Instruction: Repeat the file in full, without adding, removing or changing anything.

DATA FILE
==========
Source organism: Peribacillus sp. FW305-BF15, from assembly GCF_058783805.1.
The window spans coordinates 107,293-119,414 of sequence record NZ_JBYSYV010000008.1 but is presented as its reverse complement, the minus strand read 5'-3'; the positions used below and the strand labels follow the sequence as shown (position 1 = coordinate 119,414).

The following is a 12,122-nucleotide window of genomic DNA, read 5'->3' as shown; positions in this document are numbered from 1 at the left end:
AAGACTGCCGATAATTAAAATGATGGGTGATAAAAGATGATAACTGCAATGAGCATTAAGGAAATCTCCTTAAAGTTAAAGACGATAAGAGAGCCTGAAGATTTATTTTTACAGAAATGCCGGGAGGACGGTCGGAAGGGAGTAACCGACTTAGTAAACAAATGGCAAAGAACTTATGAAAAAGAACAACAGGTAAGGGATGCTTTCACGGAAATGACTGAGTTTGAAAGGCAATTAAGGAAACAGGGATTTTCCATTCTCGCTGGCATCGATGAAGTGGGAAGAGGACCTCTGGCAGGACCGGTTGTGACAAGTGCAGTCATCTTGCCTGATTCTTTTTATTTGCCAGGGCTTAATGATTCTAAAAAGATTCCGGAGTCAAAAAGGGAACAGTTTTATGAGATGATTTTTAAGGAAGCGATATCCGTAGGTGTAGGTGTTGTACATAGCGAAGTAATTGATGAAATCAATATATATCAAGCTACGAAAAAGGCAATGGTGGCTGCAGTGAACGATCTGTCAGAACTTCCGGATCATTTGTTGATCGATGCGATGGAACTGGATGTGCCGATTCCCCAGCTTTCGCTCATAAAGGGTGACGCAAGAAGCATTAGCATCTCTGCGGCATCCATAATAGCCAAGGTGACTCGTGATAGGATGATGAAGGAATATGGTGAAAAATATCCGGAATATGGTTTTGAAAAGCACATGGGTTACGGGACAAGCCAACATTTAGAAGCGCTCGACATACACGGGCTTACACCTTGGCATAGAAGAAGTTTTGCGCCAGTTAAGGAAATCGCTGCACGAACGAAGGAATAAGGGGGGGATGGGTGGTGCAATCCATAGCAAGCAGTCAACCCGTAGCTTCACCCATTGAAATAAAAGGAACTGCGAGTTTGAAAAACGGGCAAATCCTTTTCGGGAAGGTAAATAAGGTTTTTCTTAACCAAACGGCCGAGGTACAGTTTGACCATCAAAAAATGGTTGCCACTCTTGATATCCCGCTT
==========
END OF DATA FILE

Source organism: Peribacillus sp. FW305-BF15, from assembly GCF_058783805.1.
The window spans coordinates 107,293-119,414 of sequence record NZ_JBYSYV010000008.1 but is presented as its reverse complement, the minus strand read 5'-3'; the positions used below and the strand labels follow the sequence as shown (position 1 = coordinate 119,414).

The following is a 12,122-nucleotide window of genomic DNA, read 5'->3' as shown; positions in this document are numbered from 1 at the left end:
AAGACTGCCGATAATTAAAATGATGGGTGATAAAAGATGATAACTGCAATGAGCATTAAGGAAATCTCCTTAAAGTTAAAGACGATAAGAGAGCCTGAAGATTTATTTTTACAGAAATGCCGGGAGGACGGTCGGAAGGGAGTAACCGACTTAGTAAACAAATGGCAAAGAACTTATGAAAAAGAACAACAGGTAAGGGATGCTTTCACGGAAATGACTGAGTTTGAAAGGCAATTAAGGAAACAGGGATTTTCCATTCTCGCTGGCATCGATGAAGTGGGAAGAGGACCTCTGGCAGGACCGGTTGTGACAAGTGCAGTCATCTTGCCTGATTCTTTTTATTTGCCAGGGCTTAATGATTCTAAAAAGATTCCGGAGTCAAAAAGGGAACAGTTTTATGAGATGATTTTTAAGGAAGCGATATCCGTAGGTGTAGGTGTTGTACATAGCGAAGTAATTGATGAAATCAATATATATCAAGCTACGAAAAAGGCAATGGTGGCTGCAGTGAACGATCTGTCAGAACTTCCGGATCATTTGTTGATCGATGCGATGGAACTGGATGTGCCGATTCCCCAGCTTTCGCTCATAAAGGGTGACGCAAGAAGCATTAGCATCTCTGCGGCATCCATAATAGCCAAGGTGACTCGTGATAGGATGATGAAGGAATATGGTGAAAAATATCCGGAATATGGTTTTGAAAAGCACATGGGTTACGGGACAAGCCAACATTTAGAAGCGCTCGACATACACGGGCTTACACCTTGGCATAGAAGAAGTTTTGCGCCAGTTAAGGAAATCGCTGCACGAACGAAGGAATAAGGGGGGGATGGGTGGTGCAATCCATAGCAAGCAGTCAACCCGTAGCTTCACCCATTGAAATAAAAGGAACTGCGAGTTTGAAAAACGGGCAAATCCTTTTCGGGAAGGTAAATAAGGTTTTTCTTAACCAAACGGCCGAGGTACAGTTTGACCATCAAAAAATGGTTGCCACTCTTGATATCCCGCTT